Like its anti-poverty predecessors, the EITC's just-give-them-money approach comes with trade-offs and unintended consequences. But a substantial body of research suggests that no other program can claim the anti-poverty success and administrative efficiency of the EITC when it comes to poor families. In a paper on the political history of the EITC, Dennis Ventry of the Brookings Institution wrote, "The overwhelming majority of economic evidence suggests that the EITC constitutes a uniquely effective and viable anti-poverty program."

A winning design?

In the last several years, an armful of studies has shown that the EITC has had a large, positive effect on reducing welfare use and increasing employment among single parents. In a 2001 paper for the National Bureau of Economic Research (NBER), Jeffrey Grogger of the University of California, Los Angeles, found that the EITC was a "particularly important contributor to both the recent decrease in welfare use and the recent increase in employment, labor supply and earnings."

Specifically, he found that the EITC explained as much as one-third of the decline in welfare use from 1993 to 1999 and close to half of the increase in employment. EITC expansions in the 1990s "have had substantial effects on almost all dimensions of behavior. The EITC may be the single most important policy measure for explaining the rise in work and earnings among female-headed families in recent years."

Follow-up research published this year by Grogger is particularly notable because he investigated factors behind both entries into and exits out of welfare. While this might sound obvious, the vast majority of research looks only at welfare exits, treating the entire welfare pool as "lifers" as it were, rather than as a mixed, mostly transient pool where some recipients are long term but most come and go—all for different reasons.

By disaggregating the welfare population, Grogger found that much of the decline in welfare caseloads was driven by a reduction in welfare entries and reentries, which were heavily influenced by the EITC, the economy and the decline in welfare benefits. Exits, on the other hand, were affected most by the economy and welfare reform (like time limits and lower benefit levels), though the EITC appears to have had a small influence here as well.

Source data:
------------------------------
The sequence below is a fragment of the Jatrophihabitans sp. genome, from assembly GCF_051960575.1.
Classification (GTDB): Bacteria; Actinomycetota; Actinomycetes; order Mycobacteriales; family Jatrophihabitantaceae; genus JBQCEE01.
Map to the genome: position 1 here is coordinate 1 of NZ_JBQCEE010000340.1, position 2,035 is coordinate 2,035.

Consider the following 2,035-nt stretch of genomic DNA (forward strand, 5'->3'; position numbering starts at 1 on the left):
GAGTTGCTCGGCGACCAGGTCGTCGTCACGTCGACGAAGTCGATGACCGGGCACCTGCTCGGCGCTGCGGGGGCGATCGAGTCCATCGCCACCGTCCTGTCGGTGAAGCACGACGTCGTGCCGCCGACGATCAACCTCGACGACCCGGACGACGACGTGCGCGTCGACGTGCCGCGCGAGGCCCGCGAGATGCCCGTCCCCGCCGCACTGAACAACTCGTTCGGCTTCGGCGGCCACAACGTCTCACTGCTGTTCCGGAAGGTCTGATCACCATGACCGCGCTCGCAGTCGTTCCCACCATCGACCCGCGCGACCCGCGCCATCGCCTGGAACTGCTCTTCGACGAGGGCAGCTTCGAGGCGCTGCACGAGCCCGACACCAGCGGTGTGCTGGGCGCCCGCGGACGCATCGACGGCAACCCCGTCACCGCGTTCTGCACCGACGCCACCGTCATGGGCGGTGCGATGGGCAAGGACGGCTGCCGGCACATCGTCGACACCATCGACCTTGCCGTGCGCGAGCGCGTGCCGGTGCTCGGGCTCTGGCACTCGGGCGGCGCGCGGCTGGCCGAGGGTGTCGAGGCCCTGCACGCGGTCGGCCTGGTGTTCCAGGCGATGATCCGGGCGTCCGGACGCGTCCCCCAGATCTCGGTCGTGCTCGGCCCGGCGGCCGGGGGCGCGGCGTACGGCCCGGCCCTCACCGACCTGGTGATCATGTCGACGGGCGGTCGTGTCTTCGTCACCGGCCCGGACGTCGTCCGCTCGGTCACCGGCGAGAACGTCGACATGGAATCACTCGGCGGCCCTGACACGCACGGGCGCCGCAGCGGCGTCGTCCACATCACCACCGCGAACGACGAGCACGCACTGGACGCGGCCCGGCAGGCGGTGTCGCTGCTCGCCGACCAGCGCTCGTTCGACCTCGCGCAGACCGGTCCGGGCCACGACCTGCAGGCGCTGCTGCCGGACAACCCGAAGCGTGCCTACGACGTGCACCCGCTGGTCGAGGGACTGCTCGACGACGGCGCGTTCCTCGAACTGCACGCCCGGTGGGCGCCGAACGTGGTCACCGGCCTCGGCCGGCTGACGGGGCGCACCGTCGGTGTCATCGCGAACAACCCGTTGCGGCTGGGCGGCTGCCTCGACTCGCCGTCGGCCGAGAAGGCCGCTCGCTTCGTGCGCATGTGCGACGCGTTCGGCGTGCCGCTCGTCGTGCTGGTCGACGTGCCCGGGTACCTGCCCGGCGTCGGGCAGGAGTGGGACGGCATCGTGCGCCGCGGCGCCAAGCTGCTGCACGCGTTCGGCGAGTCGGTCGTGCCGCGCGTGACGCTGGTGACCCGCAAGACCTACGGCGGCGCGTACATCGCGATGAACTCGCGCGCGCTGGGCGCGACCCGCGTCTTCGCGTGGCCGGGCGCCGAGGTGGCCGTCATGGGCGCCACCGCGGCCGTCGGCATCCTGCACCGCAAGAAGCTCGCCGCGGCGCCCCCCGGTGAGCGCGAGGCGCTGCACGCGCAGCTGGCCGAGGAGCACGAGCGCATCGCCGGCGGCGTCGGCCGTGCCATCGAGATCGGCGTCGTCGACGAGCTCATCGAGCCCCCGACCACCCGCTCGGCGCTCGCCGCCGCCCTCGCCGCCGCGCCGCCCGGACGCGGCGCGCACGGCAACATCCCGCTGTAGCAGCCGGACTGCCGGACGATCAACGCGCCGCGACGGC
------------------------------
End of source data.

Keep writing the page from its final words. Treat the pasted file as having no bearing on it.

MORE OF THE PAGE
Other recent research reinforces the particular influence of the EITC-among a crowd of potential factors-on moving welfare recipients into the workforce. Bruce Meyer of Northwestern University and Dan Rosenbaum of the University of North Carolina at Greensboro, writing in The Quarterly Journal of Economics in 2001, stated that "financial incentives have powerful effects on single mothers' employment decisions." They attributed about 60 percent of the increase in work by single mothers from 1984 to 1996 "to the EITC and other tax changes, with smaller shares for welfare benefits cuts, welfare waivers, training programs and child care programs."

Looking at an anti-poverty demonstration project in four California counties for the Joint Center for Poverty Research, V. Joseph Hotz, Charles Mullin and John Karl Scholz (2001) found "striking, positive effects of the EITC on employment." Evidence suggested that the EITC "has played an important role in increasing the employment rates among low-skilled workers," particularly those that are current or past welfare recipients. From 1993 to 1998, the researchers calculated, the EITC was responsible for 21 percent of the increase in labor force participation among one-child, single-parent welfare recipients, and 45 percent of the increase among single-parent households with two or more children.